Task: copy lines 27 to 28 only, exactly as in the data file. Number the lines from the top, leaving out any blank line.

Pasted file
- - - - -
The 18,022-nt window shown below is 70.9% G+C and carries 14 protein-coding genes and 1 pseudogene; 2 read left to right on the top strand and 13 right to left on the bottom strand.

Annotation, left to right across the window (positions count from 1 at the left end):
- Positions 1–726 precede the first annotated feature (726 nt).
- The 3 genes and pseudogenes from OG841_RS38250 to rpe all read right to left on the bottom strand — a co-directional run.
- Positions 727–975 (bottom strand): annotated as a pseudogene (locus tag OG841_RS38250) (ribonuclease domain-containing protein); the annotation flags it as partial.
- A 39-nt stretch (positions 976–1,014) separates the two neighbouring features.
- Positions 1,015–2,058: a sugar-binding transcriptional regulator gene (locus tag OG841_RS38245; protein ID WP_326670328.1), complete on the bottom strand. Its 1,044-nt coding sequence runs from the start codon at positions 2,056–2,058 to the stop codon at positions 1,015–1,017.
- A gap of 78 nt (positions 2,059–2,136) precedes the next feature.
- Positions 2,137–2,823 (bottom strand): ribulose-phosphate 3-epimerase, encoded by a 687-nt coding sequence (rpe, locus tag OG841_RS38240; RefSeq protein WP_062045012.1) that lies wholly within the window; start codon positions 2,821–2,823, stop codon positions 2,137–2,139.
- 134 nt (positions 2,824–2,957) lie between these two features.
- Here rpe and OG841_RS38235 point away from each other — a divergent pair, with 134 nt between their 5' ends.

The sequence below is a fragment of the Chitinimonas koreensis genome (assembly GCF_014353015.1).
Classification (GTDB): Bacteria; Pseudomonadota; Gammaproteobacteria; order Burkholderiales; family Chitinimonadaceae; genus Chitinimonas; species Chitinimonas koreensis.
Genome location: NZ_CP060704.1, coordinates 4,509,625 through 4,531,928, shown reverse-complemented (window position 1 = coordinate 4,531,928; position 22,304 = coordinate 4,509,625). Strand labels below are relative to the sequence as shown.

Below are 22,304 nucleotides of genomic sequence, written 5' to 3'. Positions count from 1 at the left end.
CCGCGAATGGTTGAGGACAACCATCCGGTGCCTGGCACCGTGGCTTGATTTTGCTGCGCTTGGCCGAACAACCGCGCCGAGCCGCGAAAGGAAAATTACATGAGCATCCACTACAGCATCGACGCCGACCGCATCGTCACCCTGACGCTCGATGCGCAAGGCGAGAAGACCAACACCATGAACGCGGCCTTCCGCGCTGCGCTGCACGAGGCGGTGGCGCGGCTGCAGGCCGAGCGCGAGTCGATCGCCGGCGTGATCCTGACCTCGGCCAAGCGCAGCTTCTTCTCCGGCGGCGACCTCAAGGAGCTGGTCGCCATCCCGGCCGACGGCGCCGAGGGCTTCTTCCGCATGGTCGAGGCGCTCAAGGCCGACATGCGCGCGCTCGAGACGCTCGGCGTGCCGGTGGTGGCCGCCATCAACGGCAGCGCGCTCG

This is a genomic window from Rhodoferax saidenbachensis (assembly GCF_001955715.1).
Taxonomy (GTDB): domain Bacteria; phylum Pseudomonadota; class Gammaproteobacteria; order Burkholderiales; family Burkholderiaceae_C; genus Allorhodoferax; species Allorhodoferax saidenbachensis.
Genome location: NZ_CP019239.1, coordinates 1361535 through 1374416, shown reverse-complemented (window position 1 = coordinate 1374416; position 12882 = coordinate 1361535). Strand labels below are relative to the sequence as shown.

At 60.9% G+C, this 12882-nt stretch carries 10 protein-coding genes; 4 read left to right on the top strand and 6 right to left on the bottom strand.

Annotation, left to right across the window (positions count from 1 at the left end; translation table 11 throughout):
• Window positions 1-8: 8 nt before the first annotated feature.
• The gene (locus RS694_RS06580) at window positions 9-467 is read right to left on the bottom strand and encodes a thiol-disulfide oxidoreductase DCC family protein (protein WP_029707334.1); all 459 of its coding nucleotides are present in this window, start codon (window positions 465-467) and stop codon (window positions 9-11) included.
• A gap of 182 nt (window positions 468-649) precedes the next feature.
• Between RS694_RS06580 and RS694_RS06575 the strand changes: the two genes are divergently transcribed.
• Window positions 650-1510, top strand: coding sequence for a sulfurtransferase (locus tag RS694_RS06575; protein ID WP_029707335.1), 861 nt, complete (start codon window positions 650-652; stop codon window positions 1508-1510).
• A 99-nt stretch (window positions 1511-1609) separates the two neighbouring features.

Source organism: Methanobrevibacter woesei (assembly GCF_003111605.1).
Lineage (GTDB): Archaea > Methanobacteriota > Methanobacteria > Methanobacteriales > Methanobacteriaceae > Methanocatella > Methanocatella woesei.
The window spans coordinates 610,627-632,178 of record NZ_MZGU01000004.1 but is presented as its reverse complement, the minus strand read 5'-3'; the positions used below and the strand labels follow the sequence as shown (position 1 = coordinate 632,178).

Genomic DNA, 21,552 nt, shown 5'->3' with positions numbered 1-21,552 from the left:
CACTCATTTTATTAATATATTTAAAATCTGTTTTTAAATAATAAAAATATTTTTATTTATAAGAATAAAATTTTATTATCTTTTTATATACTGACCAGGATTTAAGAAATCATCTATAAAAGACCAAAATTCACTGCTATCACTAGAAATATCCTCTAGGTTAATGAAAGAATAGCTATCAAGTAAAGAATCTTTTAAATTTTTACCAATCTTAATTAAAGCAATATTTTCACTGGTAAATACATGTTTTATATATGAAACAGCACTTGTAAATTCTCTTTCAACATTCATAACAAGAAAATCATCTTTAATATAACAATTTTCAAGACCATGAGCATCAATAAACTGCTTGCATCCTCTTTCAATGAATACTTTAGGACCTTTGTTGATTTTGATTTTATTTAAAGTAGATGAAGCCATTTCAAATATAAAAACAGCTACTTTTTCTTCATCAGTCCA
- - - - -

• A 99-nt stretch (window positions 1511-1609) separates the two neighbouring features.

Source organism: Methanobrevibacter woesei (assembly GCF_003111605.1).